Sarah Wrote That

Downton Galactica

  • Adama = Lord Grantham
  • Roslin = Cora
  • Tigh = Dowager Countess
  • Apollo = Matthew
  • Starbuck = Mary
  • Dualla (or Zac) = Lavinia
  • Baltar = Edith (?) Thomas
  • Sharon = Sybil
  • Helo = Tom (Branson)
  • Gaeta = Carson
  •   ?   = Mrs. Hughes
  • Tory = O’Brien
  • Tyrol = Bates
  • Cally = Anna
  • Cottle = Clarkson
  • Galactica = The Abbey
  • CIC/Colonial One = upstairs
  • Flight deck/pilots’ areas = downstairs
  • Fleet = Village
  • Preserve the fleet/human race = preserve the family/aristocracy

Adama and Starbuck, Lord Grantham and Lady Mary; Mary and Matthew, Starbuck and Apollo—individual personalities (and general competence) differ, but their relative positions in social hierarchies, and the resulting tensions and affinities, peel away the surface of Rolls and Vipers to very similar narrative engines: caution vs. audaciousness, directness vs. subterfuge, desire for preservation vs. change.

But while Galactica’s full-length seasons accommodate bottle episodes and outright stinkers, Downton’s mini-seasons, plus the number of subplots Julian Fellowes sets simmering, and his apparently increasing concern that we note prevailing social currents, leave little space for extraneous dialogue. Characters are always talking about what the episode is About. The Dowager Countess gets her zingers, but they are now so expected that however well they’re set up and delivered—like the brilliance of her telling her son she’d thought he was a waiter—they, or the anticipation of them, are the stuff of a different kind of show than the music under the credits suggests. I kept hoping for digressions through the metronome-paced dinner scenes in the season 3 premiere, but dialogue remained doggedly on. The. Nose. In Galactica, Lee and Starbuck’s tension and chemistry, uncertainty about what it would come to, the pleasure of it moment by moment, remains a rich vein right up until she vanishes into thin air throughout. Very few episodes concern it per se, but we can forecast exactly what a lifelong disaster it would be. In Downton, Matthew has finally told Mary that he couldn’t be happy with anyone else as long as he knows she is in the world, but, at least in the American edit, their honeymoon is elided. Fittingly—what do they talk or care about except the A Plot?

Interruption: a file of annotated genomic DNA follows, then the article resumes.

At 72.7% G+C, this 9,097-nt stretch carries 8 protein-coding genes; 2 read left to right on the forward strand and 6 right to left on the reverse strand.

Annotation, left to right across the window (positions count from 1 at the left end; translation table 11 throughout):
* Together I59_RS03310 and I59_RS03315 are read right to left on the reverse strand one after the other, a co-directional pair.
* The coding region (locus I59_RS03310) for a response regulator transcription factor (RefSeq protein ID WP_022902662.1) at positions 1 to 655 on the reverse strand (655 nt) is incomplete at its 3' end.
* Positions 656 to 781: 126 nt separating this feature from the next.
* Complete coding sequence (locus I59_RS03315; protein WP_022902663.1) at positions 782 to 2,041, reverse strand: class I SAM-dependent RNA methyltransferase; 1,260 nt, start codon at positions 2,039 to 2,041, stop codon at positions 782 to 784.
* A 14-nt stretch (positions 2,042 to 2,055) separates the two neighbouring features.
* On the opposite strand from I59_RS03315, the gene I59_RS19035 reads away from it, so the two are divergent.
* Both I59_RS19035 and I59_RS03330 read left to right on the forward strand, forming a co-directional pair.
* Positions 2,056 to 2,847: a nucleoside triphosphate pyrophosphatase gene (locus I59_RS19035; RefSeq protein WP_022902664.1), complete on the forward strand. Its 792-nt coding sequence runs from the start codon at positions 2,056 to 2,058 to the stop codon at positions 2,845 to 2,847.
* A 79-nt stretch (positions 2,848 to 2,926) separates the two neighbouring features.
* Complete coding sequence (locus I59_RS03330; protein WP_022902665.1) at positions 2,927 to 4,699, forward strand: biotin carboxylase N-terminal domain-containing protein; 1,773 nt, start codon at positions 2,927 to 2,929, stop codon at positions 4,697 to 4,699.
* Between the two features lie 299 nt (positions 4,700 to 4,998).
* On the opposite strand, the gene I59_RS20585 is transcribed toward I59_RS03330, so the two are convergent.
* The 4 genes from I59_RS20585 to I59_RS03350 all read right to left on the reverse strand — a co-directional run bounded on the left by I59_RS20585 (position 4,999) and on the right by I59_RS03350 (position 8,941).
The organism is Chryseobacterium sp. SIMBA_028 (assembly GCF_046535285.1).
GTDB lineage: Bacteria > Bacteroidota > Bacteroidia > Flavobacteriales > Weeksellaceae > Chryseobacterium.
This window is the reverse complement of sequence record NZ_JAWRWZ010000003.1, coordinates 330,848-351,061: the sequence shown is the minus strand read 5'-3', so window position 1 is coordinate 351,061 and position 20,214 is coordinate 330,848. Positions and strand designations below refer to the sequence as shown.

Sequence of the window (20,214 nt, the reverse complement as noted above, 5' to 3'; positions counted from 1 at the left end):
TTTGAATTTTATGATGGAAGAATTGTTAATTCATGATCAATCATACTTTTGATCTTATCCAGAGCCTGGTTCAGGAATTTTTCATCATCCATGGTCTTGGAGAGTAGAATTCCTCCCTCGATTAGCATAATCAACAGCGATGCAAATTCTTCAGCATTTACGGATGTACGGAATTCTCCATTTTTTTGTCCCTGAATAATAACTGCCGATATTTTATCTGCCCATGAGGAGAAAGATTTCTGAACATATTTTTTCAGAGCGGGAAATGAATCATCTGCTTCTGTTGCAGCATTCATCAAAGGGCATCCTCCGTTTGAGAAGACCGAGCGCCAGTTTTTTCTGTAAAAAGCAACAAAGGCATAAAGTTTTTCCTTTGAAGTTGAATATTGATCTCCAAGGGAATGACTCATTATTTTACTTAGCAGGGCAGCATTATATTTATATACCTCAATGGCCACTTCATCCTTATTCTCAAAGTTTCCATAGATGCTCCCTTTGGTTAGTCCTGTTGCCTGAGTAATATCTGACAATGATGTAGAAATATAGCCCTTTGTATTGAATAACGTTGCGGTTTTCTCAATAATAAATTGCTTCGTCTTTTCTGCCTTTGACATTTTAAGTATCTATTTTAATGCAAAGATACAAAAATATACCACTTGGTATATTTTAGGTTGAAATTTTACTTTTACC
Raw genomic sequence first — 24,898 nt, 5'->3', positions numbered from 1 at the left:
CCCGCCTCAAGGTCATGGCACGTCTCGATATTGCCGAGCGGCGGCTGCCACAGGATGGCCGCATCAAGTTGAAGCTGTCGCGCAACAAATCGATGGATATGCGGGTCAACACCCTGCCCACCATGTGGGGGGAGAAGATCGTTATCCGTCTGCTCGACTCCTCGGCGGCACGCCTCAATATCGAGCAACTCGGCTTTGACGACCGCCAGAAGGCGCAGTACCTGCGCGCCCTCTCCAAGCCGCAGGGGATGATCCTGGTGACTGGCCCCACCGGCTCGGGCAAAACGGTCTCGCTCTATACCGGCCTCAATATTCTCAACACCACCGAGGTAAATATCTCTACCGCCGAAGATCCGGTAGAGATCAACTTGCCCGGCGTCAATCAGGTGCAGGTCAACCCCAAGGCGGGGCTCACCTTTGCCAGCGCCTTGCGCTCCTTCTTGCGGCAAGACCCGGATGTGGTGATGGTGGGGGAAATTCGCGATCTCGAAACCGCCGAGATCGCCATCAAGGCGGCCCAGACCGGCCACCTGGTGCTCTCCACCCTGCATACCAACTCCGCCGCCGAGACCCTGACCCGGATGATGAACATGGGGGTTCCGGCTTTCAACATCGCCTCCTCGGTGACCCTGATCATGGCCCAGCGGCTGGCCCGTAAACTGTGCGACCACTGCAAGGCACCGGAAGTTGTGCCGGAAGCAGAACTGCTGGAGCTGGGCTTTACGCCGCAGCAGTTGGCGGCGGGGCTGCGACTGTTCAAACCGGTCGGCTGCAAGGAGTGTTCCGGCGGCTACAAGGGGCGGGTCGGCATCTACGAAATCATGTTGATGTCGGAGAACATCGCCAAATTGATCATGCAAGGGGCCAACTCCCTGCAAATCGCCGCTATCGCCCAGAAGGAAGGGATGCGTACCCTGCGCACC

Downton’s best episodes—the Christmas special, the premiere—are stunningly orchestrated, in event, in scene changes and the flickering from one plot line to another, but even there, I now can’t help tracing J.J. Abrams-like tendencies: keep so many things in doubt that the audience is more committed to what hasn’t happened than to what’s on screen. But it becomes difficult to feel one way or another about what happens to characters whom you begin to suspect exist only to get you to their final scenes. In Galactica, though Starbuck was a natural pilot, Adama a seasoned commander, the war—their work—resonates because it yanks them from lives that continue to torment them. With all the disastrous events that befall the Crawleys, they never quite seem interrupted or unprepared. They’ve been talking about the plot all along.

  1. shana-rosee reblogged this from sarahwrotethat and added:
    Other than the idea of Sybil at one point having a sexual relationship with Bates I’m totally loving this!
  2. curiositycabint reblogged this from alexanderchee and added:
    This is so great.
  3. alexanderchee reblogged this from sarahwrotethat and added:
    I would say Baltar is more Thomas. And Hughes is Caprica 6.
  4. kaash said: wow, I really have to get on Downton Abbey to be able to enjoy this properly!
  5. sarahwrotethat posted this